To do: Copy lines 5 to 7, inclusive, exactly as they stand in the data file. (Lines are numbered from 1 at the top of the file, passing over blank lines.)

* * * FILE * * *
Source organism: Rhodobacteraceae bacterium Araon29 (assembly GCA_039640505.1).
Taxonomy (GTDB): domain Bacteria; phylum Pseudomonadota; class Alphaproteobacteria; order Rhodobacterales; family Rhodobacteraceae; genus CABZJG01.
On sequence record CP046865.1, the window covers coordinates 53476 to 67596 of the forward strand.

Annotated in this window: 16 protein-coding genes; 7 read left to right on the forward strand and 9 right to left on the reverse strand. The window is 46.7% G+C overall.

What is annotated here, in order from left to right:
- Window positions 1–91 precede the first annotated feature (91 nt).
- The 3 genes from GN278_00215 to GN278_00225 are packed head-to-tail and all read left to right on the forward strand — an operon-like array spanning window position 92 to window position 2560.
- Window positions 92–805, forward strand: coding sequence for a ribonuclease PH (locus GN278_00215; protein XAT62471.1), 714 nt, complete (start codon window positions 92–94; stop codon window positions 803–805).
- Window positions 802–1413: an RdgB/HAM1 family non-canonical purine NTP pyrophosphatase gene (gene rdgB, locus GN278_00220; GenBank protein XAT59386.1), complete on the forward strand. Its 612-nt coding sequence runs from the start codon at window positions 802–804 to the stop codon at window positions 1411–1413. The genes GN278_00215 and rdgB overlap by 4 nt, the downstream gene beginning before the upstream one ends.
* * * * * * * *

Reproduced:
What is annotated here, in order from left to right:
- Window positions 1–91 precede the first annotated feature (91 nt).
- The 3 genes from GN278_00215 to GN278_00225 are packed head-to-tail and all read left to right on the forward strand — an operon-like array spanning window position 92 to window position 2560.